Tag Archives: judi sowl

Tart Cherries: Healthy, Local and Delicious

“Healthy food doesn’t taste good.” Is that what you think? As a registered dietitian at Ministry Door County Medical Center, I’d like to help change your mind. And Door County tart cherries might help!

Tart cherries are the smallest members of the stone fruit family. This “family” includes plums, apricots, nectarines, and peaches. Here in Door County, we grow two of the most popular varieties of tart cherries: Montmorency and Balaton. Cherries are a good source of vitamin A. They also contain anthocyanins, a compound found to block two enzymes which play a role in inflammation. Since inflammation has been linked to many chronic diseases, consuming cherries may play a role in prevention and treatment.

What we know for sure is that cherries are DELICIOUS. You can use them in all parts of a meal from appetizer to beverage, salad to bread, main dish to dessert. Dried, frozen or fresh, add cherries to your favorite recipes for an added boost of flavor and possible health benefits. The Wisconsin Cherry Growers website has many recipes using cherries in a variety of ways. This recipe combines two Door County favorites: Salmon and Tart Cherries. The salsa would also be great over poultry or pork.


Caramelized Salmon with Cherry Salsa   

Makes 4 servings

1-1/2 pounds fresh for frozen salmon fillet with skin

3 Tbsp. Brown Sugar

1 Tbsp. grated orange peel

½ tsp. coarsely ground pepper

1 ripe mango or papaya (seeded, peeled, and chopped)

1 cup frozen tart cherries, thawed, drained and halved

2 Tbsp. chopped fresh mint, basil, or cilantro

2 tsp. balsamic vinegar

¼ tsp. crushed red pepper


Thaw fish, if frozen. Stir together brown sugar, orange peel and pepper. Place fish, skin side down, in a shallow pan. Rub sugar mixture over fish. Cover and refrigerate 2-8 hours.

Remove fish from pan, draining off any juices. Place salmon, skin-side down, on gas grill over medium heat or on charcoal grill 4-6 inches from medium-hot coals. Grill for 20-25 minutes or until fish flakes easily. Do not turn fish.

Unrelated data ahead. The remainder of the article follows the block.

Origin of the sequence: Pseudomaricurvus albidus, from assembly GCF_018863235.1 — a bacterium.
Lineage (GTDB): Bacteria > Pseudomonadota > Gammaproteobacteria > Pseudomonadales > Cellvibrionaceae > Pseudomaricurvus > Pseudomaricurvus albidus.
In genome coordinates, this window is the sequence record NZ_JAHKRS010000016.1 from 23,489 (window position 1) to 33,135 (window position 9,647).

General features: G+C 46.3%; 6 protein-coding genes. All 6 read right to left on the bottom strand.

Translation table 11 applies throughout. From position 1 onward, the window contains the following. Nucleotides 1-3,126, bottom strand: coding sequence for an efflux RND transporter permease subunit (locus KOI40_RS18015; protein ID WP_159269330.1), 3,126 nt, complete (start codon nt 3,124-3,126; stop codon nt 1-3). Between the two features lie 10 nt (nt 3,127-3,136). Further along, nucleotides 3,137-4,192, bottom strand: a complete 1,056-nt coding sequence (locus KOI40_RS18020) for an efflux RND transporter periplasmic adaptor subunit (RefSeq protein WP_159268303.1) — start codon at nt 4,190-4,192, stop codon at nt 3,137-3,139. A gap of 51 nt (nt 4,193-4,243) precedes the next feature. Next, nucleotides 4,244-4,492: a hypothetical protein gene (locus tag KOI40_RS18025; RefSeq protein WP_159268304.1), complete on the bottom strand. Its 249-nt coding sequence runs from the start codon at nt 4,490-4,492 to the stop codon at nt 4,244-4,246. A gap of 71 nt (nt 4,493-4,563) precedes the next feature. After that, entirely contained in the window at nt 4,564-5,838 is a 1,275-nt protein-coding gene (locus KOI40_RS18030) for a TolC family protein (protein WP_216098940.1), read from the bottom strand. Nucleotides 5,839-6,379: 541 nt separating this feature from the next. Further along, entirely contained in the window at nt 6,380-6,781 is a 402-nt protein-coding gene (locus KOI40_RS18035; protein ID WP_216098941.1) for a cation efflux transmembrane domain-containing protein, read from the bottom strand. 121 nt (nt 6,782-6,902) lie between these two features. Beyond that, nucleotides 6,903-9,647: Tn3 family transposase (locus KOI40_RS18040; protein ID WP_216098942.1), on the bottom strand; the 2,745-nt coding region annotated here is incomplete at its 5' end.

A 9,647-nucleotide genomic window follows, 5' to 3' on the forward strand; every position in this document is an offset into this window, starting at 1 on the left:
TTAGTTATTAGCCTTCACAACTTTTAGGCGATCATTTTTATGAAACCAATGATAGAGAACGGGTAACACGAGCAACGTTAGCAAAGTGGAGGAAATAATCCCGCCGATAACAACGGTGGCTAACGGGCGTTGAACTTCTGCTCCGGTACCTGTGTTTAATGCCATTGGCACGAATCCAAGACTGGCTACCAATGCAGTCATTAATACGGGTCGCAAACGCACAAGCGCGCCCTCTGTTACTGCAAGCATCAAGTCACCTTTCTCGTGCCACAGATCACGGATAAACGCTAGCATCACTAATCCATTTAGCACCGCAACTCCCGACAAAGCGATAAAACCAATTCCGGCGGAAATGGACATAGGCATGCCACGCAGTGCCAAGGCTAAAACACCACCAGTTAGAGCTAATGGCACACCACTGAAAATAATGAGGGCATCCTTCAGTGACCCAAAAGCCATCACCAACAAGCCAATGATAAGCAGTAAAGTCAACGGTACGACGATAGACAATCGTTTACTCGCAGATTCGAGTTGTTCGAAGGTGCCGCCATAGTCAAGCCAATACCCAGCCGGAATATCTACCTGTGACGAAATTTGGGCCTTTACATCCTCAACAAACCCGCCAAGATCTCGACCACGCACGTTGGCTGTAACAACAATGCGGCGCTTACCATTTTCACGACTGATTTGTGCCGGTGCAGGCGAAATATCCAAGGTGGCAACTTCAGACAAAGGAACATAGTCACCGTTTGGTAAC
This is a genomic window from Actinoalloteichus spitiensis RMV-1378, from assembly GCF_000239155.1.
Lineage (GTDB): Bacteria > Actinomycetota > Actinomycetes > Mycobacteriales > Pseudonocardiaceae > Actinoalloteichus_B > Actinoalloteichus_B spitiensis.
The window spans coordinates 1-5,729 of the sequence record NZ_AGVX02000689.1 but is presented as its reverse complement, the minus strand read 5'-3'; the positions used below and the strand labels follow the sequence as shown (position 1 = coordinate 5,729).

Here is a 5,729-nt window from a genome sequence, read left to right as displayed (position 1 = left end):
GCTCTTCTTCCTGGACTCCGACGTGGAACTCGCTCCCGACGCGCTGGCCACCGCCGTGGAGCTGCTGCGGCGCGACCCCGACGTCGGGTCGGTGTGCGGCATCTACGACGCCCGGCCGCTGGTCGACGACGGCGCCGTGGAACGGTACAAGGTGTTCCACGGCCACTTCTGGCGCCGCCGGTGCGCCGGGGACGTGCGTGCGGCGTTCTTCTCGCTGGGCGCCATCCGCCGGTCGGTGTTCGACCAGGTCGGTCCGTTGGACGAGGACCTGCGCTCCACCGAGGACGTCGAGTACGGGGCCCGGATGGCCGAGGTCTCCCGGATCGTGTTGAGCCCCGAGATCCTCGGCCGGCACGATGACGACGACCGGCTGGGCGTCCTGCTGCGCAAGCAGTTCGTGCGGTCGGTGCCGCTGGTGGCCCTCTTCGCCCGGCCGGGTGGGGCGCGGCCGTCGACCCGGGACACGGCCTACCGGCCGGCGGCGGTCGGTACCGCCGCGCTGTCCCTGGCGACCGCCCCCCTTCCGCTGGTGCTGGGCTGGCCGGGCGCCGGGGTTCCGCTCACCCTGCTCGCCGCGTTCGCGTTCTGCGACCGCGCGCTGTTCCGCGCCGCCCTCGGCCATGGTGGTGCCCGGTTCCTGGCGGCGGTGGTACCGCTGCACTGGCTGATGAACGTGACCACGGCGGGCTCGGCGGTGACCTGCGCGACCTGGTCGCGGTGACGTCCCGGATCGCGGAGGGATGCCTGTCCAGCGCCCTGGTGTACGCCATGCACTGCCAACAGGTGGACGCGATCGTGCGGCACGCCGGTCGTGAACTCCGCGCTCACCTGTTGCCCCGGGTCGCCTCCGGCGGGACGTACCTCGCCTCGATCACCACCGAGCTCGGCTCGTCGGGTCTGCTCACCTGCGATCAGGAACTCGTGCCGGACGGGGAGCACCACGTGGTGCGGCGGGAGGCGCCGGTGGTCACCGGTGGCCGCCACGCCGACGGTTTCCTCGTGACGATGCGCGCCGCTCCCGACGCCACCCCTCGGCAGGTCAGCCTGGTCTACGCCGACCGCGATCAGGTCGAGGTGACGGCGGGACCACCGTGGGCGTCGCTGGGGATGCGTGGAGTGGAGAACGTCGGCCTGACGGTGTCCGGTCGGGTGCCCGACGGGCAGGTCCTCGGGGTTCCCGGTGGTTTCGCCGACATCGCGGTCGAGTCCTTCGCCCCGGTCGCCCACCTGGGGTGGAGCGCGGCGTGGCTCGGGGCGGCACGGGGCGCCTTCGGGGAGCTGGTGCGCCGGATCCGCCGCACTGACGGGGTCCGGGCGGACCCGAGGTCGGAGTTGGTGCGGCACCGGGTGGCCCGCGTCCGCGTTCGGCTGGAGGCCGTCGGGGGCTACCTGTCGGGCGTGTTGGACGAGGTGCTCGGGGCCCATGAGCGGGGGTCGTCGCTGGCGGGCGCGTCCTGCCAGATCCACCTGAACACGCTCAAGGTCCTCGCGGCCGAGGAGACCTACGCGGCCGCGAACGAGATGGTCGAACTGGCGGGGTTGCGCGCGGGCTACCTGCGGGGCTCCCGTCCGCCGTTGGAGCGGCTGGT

Meanwhile, toss together mango or papaya, cherries, herb, vinegar and red pepper. Spoon fruit salsa over warm fish. Serve immediately.

Nutrition Information per serving: Calories 373, Carbohydrate 16 grams, Protein 34 grams, Fat 19 grams, Fiber 1 gram, Sodium 100 mg

-Judi Sowl, RD

Keep Your Heart Healthy, Deliciously

February is American Heart Month, a chance for me to remind you that keeping your heart healthy starts with what you eat. Did you know there are two types of fiber in foods, soluble and insoluble? As a dietitian here at Ministry, I like to remind my patients to do their hearts a favor and increase the amount of soluble fiber they eat…it’s been found to lower LDL (“bad”) cholesterol.

Here are some surprisingly simple ways to get more soluble fiber in your diet:

  • Sprinkle oat bran or rice bran on cereal
  • Eat oatmeal for breakfast
  • Choose more vegetables, such as brussel sprouts, acorn squash, broccoli, okra and eggplant
  • Use garbanzo beans, black beans or other beans in soups, casseroles and mexican dishes
  • Eat whole grain breads, cereals and pasta
  • Have hummus (bean dip) and veggies for a snack

Here’s one of my favorite soup recipes using heart-healthy barley, courtesy of Quaker Oats:

Hearty Vegetable Barley Soup


      • 1/2 pound Lean Ground Beef
      • 1/2 cup chopped onion
      • 1 clove Garlic, minced
      • 7 cups Water
      • 1/2 cup Medium Quaker® Barley*
      • 1/2 cup sliced celery
      • 1/2 cup sliced carrots
      • 1/2 teaspoon basil
      • 1 bay leaf
      • 1 9-oz bag of frozen vegetables



In 4-quart saucepan or Dutch oven, brown ground beef. Add onion and garlic. Cook until onion is tender; drain. Add remaining ingredients except frozen vegetables. Cover, bring to a boil. Reduce heat; simmer 50-60 minutes, stirring occasionally. Add frozen vegetables; cook about 10 or until vegetables are tender. Add additional water if soup becomes too thick upon standing.

Questions about a heart-healthy diet, or how to include more soluble fiber in your meals and snacks? Ask your Health Care provider for a referral to a Registered Dietitian.

-Judi Sowl, R.D., C.D., Clinical Dietitian